He said: “Borders are costly and deadly, but saving lives costs nothing.

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"Since 2014 the UK has spent £220 million on securitisation of its border. A simple humanitarian visa scheme would cost nothing, save lives and would take the market away from smugglers.”

Others, Mr Valdez-Symnonds included, stress the need for closer co-operation between Britain and France, instead of “finger pointing”.

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For the moment, all eyes are on the Channel, amid talk of increased patrols and tougher tactics to push boats back.

Immigration minister Kevin Foster declined to rule out the use of such ‘pushback’ measures yesterday, insisting “any maritime tactics would be deployed appropriately”.

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But Channel Rescue, a human rights monitoring organisation set up in response to government calls for increased securitisation of the crossing, has announced it is seeking a judicial review of the Home Office’s mooted approach, warning the plans are not just morally wrong, but unlawful.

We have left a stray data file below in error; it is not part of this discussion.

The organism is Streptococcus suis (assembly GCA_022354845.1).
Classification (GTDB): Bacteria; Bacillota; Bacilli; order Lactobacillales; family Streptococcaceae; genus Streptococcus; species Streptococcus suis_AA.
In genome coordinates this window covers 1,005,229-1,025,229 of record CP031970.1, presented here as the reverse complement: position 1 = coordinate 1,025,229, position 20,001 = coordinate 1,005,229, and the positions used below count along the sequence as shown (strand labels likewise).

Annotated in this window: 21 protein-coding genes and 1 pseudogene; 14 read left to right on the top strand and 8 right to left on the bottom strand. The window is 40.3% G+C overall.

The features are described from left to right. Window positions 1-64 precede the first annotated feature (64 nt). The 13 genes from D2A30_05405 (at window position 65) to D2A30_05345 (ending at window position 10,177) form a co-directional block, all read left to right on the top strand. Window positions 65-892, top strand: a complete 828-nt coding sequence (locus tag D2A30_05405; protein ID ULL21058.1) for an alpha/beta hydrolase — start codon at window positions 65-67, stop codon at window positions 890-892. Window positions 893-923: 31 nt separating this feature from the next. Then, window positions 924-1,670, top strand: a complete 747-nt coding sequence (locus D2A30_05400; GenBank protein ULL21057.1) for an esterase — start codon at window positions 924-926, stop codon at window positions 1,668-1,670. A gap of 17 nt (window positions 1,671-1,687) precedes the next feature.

It comes after Shona Robison, the Cabinet secretary for social justice, said Scotland had “answered the call” to provide placements for child refugees, and warned proposed changes to the scheme by the UK Government would “do little to support the welfare and wellbeing” of vulnerable youngsters.

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Home secretary Priti Patel sparked controversy earlier this week when she claimed Scottish councils and the Scottish Government were not "pulling their weight" to accommodate asylum seekers.

Responding to an urgent question from Scottish Labour’s Paul Sweeney about Ms Patel’s remarks, Ms Robison said that under a rota system, 19 placements for children had been secured since October, in addition to 22 children who arrived under the national transfer scheme between January and September.

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She said it was vital the Home Office allowed the Scottish rota to continue in a “managed and proper way”, and cautioned that proposed changes could result in “children being passed from one local authority to another around Scotland”.